by MAYA BERNARDO and PETER GRACE
Catholic couple Kevin and Barbara McBride are local heroes.

At the awards evening, from left: Kevin and Barbara McBride’s daughter, Fiona, Barbara McBride’s friend, Pauline, Kevin and Barbara, Maya Bernardo, Peace Place manager Kim Dunlop and Judith Crimmins.
At the awards evening, from left: Kevin and Barbara McBride’s daughter, Fiona, Barbara McBride’s friend,
Pauline, Kevin and Barbara, Maya Bernardo, Peace Place manager Kim Dunlop and Judith Crimmins.

On December 2 at the Ellerslie Events Centre, the McBrides were awarded a Local Hero of the Year award by Kiwibank for their lifelong work as advocates for peace.
They were joined by their daughter Fiona, who flew in from Wellington.
Mr McBride later told NZ Catholic they were a bit embarrassed and very surprised to win the award.
They don’t look for those sorts of things, he said. But apparently some friends and families of Pax Christi had
put the nomination in.
“The thing that made it acceptable,” he said, “was that Barbara was included.” A number of speakers rightly said that women often sat at home looking after the families, and that commitment could be overlooked.
The nomination said that Mr and Mrs McBride had brought the New Zealand voice to many international peace conferences and had lobbied actively for Maori interests.
They had often made submissions to government, advocating for New Zealand to promote peaceful principles for international relations, as well as highlighting injustice within New Zealand.
They had worked for better housing and for marginalised communities. Mrs McBride had gathered baby clothes for Pregnancy Help and had served on its executive board.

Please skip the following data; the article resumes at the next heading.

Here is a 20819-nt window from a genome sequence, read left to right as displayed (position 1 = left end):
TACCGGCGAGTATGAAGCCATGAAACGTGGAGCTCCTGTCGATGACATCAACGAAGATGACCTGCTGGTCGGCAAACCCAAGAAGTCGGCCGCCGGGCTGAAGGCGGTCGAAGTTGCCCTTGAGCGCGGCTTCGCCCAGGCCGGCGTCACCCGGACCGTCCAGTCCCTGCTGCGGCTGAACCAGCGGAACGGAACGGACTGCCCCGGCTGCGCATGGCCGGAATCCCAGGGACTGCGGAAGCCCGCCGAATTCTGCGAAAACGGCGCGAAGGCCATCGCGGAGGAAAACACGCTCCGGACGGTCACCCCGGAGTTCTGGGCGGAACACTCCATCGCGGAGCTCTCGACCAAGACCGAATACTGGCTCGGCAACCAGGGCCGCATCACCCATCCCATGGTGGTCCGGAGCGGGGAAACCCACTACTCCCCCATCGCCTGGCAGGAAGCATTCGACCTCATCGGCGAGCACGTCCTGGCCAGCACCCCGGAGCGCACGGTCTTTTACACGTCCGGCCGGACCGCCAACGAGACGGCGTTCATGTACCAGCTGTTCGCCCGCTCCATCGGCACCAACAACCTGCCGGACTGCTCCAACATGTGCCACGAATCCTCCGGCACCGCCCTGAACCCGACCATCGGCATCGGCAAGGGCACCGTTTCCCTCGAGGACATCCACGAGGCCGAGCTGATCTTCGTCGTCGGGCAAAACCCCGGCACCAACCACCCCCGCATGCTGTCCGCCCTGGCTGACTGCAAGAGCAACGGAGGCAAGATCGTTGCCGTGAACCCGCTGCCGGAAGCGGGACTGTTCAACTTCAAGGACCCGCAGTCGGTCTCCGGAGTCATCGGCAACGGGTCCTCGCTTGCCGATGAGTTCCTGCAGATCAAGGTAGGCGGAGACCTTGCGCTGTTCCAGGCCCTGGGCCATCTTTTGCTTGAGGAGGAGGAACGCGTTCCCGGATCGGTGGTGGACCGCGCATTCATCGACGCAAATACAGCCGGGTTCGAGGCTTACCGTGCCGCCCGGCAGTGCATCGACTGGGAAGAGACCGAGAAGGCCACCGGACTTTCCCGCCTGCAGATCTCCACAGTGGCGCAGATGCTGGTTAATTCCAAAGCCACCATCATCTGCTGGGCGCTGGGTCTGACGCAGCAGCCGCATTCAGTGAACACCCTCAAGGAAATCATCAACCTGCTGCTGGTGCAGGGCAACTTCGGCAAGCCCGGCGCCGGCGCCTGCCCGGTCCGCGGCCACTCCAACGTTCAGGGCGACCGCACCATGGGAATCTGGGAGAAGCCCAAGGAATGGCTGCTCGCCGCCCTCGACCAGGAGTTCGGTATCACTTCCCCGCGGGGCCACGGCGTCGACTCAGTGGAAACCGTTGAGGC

Mr McBride said they had been doing that work very much together. “Recently Palestine, previously a couple of years ago in Cairo … so we have shared those sorts of experiences going into places of conflict and met the men and women involved, so, in that respect, Barbara has been very much a part of it; and also it got some recognition for
some of the groups we are involved with.”
In some ways they were accepting it on behalf of those people other than themselves; people like Pax Christi, Asia Pacific Human Rights Coalition, and Peace Movement Aotearoa.
During the awards evening, Mr McBride said, he thought many of the other groups being honoured were quite local. “And I thought, ‘Where again do we fit into this?’
“On the other hand, I would say one of our main things is to raise the awareness of New Zealanders as to what we are involved in.” For example, when the New Zealand Government sends soldiers into Iraq-Syria to train military personnel.
“So we feel, as Pax Christi, there are other ways to do that.”
Two or three years ago they were in West Papua, which is suffering deforestation, climate change and the expansion of palm oil plantations. Palm oil is used in the New Zealand dairy industry.
“The whole thing gives us food for thought,” Mr McBride said, “but we are local, we trying to have an influence on New Zealand.”
Although they have retired from the daily commute, they are still involved and members of the working group of Peace Movement Aotearoa, coordinators of Pax Christi New Zealand and still engaged in the international Pax Christi movement.
“It keeps me getting up in the morning,” Mr McBride said.

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